The boys at the camp had all been together at the camp for a while, thus they reasoned they weren’t going to give the virus to each other.
“But with the new kid, they wanted him to go to the nurse and be quarantined.”
Fears grew worse the following morning, after the boy coughed all night.
Now the Challenger boys were really undone.
“We tried to explain that he has asthma. That’s all the cough is. His sinuses are acting up.” said the DPO, hoping that this explanation would turn out to be right.
According to probation’s Wolfson, the department is working with the courts and other “legal partners” on methods to safely reduce the youth population housed at probation’s facilities.
For instance, he wrote, they will only detain kids who have committed more serious probation violations, such a “when a youth cuts their ankle bracelet, is missing for more than 12 hours, or commits a new crime.”
In terms of the kids in the camps, like Challenger/Kilpatrick, the department is continuously screening for kids who can be released early from the youth camps “due to youths meeting their treatment goals,” said Wolfson. But in the end, he wrote, “only the court can authorize a release.”
This week, as Interim Probation Chief Leyva, members of the LA County Board of Supervisors, along with a large number of justice advocates are trying to figure out how to send more kids back home to their families, WitnessLA learned that various members of the district attorney’s office are still filing on youth with perplexing harshness, and then pushing for kids be sent to juvenile hall while their cases make their way through the legal system. This often reportedly includes cases for which LA County Probation has recommended release, or at the most, house arrest.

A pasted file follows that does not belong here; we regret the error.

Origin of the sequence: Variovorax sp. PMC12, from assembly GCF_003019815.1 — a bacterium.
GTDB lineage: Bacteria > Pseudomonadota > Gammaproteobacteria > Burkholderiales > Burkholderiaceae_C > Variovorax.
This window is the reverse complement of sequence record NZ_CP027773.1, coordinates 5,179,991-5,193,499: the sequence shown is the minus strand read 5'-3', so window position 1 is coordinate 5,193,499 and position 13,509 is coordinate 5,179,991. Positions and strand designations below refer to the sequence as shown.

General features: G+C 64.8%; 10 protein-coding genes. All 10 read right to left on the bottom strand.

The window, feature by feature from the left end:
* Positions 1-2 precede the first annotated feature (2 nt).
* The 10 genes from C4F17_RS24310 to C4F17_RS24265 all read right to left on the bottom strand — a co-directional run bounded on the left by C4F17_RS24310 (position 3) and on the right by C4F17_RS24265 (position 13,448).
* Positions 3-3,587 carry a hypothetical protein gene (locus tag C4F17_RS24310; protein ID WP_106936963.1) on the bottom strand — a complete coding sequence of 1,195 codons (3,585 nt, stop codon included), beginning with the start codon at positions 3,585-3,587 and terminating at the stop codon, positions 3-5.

One of the most recent cases reportedly pertained to a young teenager with no previous record, a kid whose lawyer figured would be sent home, especially given the recent virus-related cite-and-release mandate that the LA County Sheriff’s Department and the LAPD were using as long as the person being cited didn’t represent a threat to public safety.
“So why,” texted one of the public defenders who’d learned of the case, “are we arresting this child and filing a detained petition?”
More as we know it.
** UPDATED: Sunday, April 5, 2020
We have been told that some other staff members working elsewhere in the agency may have tested positive for COVID-19. But we have not, as yet, been able to confirm how many and where they were working.
WitnessLA will continue to keep you up to date on anything relating to the coronavirus inside LA County Probation’s juvenile facilities.